Visiting the Refuge
Presquile National Wildlife Refuge may be visited, but only with advance reservations or during refuge sponsored events. To learn more, check out our Plan Your Visit page.Plan Your Visit
About the Complex
The complex is comprised of four refuges: Rappahannock River Valley, Presquile, James River and Plum Tree Island
Presquile is managed as part of the Eastern Virginia Rivers National Wildlife Refuge Complex.
Learn more about the complex
About the NWRS
The National Wildlife Refuge System, within the U.S. Fish and Wildlife Service, manages a national network of lands and waters set aside to conserve America’s fish, wildlife, and plants.
Learn more about the NWRS
- April 05, 2014
Join FWS staff partners and other volunteers to help prepare the refuge and its facilities for the Spring season.Volunteer Day
- April 12, 2014
The refuge's annual event provides the general public a chance to come and enjoy a fun-filled day for the whole family. Pontoon boat trips will transport people to and from the island throughout the day. Nature walks, paddle trips, archery, and live animal demonstrations will be offered at various times. Specifically for children, the James River Ecology School staff will be on hand to lead activities and games. No pre-registration required. The event will begin at 9:00 AM and continue until 4:00 PM. Details of Presquile NWR's Field Day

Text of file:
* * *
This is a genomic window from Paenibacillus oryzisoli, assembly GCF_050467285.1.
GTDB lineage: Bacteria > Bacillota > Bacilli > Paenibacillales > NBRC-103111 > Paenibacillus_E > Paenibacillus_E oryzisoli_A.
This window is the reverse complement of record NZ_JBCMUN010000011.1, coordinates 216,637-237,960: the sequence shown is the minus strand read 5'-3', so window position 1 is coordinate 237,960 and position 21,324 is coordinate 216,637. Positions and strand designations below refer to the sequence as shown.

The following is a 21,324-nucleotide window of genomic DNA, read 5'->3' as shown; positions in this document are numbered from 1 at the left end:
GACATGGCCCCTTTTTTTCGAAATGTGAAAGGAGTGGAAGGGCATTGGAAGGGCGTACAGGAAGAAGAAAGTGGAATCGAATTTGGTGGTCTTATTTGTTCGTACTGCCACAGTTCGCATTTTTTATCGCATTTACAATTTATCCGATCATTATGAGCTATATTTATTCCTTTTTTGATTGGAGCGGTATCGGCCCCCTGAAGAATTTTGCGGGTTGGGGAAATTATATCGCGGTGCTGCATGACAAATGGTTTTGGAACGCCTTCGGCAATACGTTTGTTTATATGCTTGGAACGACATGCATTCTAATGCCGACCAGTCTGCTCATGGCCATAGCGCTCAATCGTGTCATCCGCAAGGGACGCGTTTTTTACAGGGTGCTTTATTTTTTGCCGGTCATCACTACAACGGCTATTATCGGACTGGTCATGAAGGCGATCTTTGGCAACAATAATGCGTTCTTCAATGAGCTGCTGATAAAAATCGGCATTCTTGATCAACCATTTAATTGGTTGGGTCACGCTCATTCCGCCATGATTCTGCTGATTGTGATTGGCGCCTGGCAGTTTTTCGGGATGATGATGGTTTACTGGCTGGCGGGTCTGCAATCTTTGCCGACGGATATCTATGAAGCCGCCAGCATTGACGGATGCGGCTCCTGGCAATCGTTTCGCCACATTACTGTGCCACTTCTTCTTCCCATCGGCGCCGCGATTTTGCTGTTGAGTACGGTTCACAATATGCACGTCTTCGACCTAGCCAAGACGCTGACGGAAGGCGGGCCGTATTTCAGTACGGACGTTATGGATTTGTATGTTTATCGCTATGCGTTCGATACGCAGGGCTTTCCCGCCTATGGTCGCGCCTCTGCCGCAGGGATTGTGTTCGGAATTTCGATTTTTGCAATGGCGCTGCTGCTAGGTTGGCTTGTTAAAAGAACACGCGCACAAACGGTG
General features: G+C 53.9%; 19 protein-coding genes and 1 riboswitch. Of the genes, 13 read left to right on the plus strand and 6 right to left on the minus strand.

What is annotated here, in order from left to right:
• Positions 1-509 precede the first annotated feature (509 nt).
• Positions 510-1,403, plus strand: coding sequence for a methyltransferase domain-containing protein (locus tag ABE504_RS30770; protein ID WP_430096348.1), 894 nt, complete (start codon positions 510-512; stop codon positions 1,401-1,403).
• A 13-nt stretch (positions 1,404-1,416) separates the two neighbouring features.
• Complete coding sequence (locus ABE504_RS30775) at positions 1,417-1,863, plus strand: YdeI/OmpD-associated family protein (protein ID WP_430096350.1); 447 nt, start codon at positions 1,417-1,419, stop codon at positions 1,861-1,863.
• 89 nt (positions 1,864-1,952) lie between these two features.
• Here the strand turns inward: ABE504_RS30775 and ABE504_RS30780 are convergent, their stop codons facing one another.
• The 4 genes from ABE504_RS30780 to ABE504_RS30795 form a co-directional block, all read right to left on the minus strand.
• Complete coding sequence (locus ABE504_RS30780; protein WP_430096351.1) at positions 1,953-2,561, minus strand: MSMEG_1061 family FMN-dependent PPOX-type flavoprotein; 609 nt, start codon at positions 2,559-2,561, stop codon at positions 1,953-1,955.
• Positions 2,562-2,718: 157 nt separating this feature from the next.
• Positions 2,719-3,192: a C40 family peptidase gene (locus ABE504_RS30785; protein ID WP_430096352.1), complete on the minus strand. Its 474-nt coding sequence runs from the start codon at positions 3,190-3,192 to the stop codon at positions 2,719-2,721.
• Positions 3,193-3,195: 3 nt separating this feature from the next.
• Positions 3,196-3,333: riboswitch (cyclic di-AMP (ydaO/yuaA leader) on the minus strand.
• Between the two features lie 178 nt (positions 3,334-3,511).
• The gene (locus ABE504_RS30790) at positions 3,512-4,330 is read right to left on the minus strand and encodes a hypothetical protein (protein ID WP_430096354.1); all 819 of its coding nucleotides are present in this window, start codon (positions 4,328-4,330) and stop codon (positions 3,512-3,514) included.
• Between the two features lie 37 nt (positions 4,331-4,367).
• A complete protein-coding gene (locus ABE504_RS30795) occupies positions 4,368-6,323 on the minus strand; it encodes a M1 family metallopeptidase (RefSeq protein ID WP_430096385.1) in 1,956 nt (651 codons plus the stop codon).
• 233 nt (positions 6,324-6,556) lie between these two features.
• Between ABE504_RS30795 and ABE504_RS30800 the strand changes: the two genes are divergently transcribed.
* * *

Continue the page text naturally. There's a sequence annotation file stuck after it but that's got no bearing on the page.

Join us for this unique opportunity to travel the waters of the James River and witness the amazing wildlife and scenic views that this area offers. Tours will be offered May 21, 2014 9:00 AM - 12:00 PM; May 22, 2014 9:30 AM - 12:30 PM; and September 15, 2014 8:00 AM - 11:00 AM. Pre-registration is required. Please click the link below for more information.James River Pontoon Boat Tours
Presquile NWR is proud to be involved in the exciting James River sturgeon research that is being conducted through the Virginia Commonwealth University. Documentary by Melissa LeshClick here for the James River Sturgeon Documentary
The prothonotary warbler is a small, brightly-colored yellow bird that frequents the tidal swamp forest in spring and summer. Although the neo-tropical migrant is small in stature, it has a loud, distinctive call. Visitors to the wetland boardwalk can listen for the zweet, zweet, zweet, zweet, zweet, zweet song all on one pitch.
Page Photo Credits All photos courtesy of USFWS unless otherwise noted.
Last Updated: Mar 12, 2014